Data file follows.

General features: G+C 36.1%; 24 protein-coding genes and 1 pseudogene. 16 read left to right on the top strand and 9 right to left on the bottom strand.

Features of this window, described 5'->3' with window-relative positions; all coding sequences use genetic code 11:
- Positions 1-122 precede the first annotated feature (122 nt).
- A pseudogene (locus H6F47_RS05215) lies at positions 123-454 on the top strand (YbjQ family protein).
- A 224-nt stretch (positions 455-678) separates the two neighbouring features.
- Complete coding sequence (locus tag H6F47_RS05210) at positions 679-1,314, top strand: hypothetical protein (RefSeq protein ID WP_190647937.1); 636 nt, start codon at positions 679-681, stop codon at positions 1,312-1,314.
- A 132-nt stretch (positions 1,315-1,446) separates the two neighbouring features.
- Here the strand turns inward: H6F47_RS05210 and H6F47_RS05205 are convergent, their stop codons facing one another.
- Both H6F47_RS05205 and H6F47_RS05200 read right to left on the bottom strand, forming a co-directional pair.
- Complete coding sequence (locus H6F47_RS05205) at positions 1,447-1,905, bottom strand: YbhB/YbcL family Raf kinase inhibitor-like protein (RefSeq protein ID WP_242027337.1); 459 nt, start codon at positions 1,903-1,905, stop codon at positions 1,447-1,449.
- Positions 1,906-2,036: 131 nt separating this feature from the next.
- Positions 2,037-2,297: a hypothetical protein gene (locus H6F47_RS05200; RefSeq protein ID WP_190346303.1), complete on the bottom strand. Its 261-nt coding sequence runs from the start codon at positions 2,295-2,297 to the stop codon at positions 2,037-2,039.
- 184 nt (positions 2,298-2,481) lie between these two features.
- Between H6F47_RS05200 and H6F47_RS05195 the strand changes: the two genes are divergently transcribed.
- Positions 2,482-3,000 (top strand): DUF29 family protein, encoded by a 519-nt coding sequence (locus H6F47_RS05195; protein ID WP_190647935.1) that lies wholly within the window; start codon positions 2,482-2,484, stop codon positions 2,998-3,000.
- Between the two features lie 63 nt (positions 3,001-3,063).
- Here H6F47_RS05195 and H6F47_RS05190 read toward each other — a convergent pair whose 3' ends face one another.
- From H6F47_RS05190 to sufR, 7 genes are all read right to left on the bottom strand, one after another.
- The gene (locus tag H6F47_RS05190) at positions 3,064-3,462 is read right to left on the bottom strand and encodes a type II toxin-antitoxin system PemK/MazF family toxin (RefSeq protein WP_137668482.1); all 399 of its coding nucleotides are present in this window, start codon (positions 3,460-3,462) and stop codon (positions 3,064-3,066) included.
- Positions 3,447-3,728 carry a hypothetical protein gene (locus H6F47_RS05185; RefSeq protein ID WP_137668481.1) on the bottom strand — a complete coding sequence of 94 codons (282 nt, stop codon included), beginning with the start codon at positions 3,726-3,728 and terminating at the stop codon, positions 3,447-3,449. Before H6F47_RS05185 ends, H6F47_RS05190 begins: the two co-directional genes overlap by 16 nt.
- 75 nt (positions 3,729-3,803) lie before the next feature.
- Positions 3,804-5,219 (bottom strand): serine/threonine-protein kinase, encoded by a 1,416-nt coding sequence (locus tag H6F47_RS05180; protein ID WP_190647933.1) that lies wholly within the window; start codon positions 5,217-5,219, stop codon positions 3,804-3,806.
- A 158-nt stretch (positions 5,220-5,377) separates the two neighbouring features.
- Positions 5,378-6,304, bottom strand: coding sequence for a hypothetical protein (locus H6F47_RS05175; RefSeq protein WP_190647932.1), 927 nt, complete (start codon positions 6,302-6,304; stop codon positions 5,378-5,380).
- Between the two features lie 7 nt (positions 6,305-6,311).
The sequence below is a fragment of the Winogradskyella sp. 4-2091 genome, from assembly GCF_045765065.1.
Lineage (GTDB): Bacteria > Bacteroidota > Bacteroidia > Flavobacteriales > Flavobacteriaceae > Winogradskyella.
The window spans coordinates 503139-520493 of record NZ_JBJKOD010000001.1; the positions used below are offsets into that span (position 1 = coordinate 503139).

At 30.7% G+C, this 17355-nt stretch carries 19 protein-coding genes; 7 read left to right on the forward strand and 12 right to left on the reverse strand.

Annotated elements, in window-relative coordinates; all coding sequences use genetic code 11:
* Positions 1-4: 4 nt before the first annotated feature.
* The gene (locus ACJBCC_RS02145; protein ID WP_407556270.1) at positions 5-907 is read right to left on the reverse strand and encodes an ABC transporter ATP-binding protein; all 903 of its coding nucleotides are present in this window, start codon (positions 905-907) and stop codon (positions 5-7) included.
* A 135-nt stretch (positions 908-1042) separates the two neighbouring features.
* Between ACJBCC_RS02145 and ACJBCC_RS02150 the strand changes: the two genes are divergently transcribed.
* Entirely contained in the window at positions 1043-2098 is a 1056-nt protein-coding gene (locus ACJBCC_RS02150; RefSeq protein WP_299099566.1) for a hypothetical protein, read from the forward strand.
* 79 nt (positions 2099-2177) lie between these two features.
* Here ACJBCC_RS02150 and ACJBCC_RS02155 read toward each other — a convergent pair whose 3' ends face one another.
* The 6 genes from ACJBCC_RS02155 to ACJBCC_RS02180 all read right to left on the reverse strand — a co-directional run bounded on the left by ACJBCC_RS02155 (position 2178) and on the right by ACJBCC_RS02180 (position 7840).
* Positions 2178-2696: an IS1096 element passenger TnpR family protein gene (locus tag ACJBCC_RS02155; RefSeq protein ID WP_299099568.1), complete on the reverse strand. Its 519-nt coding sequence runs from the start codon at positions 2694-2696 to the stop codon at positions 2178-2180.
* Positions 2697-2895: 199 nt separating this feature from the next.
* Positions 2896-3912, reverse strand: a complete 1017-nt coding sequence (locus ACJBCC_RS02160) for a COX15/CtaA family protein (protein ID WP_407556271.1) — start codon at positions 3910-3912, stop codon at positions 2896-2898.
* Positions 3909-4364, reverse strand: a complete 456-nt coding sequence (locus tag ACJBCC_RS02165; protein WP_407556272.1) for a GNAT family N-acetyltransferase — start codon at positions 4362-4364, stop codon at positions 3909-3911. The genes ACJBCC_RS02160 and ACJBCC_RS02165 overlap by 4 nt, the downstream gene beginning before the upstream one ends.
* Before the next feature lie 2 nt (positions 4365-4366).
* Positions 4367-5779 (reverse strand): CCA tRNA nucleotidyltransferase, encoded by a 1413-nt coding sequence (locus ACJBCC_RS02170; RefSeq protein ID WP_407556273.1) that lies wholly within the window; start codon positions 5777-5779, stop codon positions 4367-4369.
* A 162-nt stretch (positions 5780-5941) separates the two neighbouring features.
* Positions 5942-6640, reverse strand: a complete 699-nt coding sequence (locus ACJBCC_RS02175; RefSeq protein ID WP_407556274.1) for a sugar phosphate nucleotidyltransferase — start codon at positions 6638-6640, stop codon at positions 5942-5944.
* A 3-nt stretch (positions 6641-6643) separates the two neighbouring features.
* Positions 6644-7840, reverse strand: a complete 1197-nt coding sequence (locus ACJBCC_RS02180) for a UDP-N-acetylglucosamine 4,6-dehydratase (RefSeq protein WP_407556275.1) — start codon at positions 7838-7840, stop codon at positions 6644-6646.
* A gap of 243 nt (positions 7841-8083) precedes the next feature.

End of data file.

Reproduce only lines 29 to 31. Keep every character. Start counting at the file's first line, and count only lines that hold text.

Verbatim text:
At 30.7% G+C, this 17355-nt stretch carries 19 protein-coding genes; 7 read left to right on the forward strand and 12 right to left on the reverse strand.

Annotated elements, in window-relative coordinates; all coding sequences use genetic code 11:
* Positions 1-4: 4 nt before the first annotated feature.